Because I am loved I am not alone, I can face hard things, I can risk joy and risk hope and risk being honest and real.  Who are you?  I am beloved!

This claim of God over him is the beginning for Jesus to fulfill God’s calling and ministry to the world.   He goes from that place as God’s beloved child, sent by God and with the power of the Holy Spirit guiding him.  
Jesus’s ministry does not begin in might and power, in some kind of holy inauguration or sovereign swearing in ceremony that recognizes his authority or his worthiness.   God doesn’t speak down over him in front of a respectful audience of leaders and important figures, “You are my representative; I am counting on you.”  
Jesus’ ministry on earth begins in coming just as one of us, with us, bearing the weight of human repentance, the need for God’s mercy, the hope of God’s grace and leading.  It begins with being washed in the waters of new life, and being named in God’s love.  I choose you. You are mine.  You are my beloved, and I love you.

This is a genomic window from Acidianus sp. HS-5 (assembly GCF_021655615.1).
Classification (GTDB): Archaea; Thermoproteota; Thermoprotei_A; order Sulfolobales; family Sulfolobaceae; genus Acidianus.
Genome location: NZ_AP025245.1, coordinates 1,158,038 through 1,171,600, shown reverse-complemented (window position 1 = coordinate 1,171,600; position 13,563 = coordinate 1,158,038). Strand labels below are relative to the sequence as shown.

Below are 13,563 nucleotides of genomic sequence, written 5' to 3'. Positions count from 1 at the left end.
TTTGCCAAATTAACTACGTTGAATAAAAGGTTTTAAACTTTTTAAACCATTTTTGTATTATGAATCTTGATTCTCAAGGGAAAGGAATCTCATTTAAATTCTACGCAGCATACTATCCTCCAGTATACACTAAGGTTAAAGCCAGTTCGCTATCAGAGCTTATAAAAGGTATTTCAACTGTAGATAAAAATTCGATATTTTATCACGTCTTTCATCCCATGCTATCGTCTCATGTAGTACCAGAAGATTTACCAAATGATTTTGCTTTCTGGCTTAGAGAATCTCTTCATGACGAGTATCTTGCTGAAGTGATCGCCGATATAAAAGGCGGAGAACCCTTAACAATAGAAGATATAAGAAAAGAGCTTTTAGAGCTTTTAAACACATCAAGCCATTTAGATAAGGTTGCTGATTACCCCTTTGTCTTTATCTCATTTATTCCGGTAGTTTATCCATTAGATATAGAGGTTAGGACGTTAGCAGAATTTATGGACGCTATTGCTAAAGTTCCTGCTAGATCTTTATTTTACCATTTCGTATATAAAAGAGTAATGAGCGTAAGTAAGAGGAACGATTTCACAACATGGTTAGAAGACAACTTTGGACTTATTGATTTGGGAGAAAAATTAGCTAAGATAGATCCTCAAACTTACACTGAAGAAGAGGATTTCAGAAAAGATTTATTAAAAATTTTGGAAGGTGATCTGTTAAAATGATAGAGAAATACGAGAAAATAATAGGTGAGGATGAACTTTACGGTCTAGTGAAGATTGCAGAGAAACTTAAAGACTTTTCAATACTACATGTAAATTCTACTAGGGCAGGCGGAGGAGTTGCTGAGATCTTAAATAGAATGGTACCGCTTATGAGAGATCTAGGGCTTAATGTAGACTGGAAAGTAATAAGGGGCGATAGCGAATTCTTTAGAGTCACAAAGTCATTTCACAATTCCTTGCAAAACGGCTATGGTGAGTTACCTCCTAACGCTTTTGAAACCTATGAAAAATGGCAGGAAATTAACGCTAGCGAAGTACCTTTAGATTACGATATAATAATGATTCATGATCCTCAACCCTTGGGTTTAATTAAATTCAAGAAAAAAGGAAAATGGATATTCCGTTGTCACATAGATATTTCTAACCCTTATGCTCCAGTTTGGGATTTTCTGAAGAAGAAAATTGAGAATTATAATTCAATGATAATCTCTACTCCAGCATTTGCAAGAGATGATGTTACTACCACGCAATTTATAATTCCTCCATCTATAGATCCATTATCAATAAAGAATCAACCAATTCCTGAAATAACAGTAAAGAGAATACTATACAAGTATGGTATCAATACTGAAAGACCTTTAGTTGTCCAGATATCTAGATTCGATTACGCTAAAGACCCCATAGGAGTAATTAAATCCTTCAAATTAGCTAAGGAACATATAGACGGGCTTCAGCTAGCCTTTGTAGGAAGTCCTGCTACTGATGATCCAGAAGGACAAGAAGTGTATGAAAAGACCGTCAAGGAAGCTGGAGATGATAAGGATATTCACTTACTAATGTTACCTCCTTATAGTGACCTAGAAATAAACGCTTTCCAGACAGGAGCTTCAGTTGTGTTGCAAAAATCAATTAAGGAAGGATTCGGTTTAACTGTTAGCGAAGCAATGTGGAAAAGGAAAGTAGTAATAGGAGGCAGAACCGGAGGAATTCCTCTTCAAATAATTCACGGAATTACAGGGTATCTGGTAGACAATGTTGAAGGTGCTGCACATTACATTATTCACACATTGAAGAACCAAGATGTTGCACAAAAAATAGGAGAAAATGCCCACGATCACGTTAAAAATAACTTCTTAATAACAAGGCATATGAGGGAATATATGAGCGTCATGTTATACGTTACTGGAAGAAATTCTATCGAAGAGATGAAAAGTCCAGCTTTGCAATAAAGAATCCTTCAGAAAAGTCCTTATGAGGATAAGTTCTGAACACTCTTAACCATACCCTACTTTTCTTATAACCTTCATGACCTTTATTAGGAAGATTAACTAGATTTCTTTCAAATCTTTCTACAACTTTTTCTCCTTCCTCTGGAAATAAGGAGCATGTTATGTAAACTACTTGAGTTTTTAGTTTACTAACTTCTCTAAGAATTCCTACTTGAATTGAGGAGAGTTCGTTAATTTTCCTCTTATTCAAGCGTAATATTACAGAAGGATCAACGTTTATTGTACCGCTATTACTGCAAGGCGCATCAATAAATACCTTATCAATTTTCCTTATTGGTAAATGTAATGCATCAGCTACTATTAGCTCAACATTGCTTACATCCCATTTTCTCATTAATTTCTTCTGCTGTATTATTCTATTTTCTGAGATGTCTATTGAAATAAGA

God has come to share our place.  And we are baptized into Christ’s death and resurrection.   Martin Luther calls this “the happy exchange.”  That in Jesus God takes on everything it means to be human, and in exchange gives us everything it means to be Christ. 
So what’s ours in this glorious trade-off is being in relationship with God, being free to love God and one another, being empowered to share in God’s work of healing and hope.
And in exchange, Jesus takes this into himself our weak and selfish humanity, death in all its ugly forms: injustice, atrophy, corporate evil and personal pain, all that we do to ourselves and each other, all that separates us from God and threatens to destroy us.

We have a picture on Owen’s bedroom wall.  You kids saw it last week, when Owen brought it to Sunday school show and tell.  It is framed, with a date on the bottom, March 6, 2005.  In the picture a short, stout cheerful looking woman in a robe holds a small boy in white in the crook of one arm, his perfectly round head front and center and his face hidden from the view.  She is saying something, and her other hand is cupped, above him, water dripping down from the backs of her fingers.  Owen’s baptism.  We placed the picture directly across from his bed.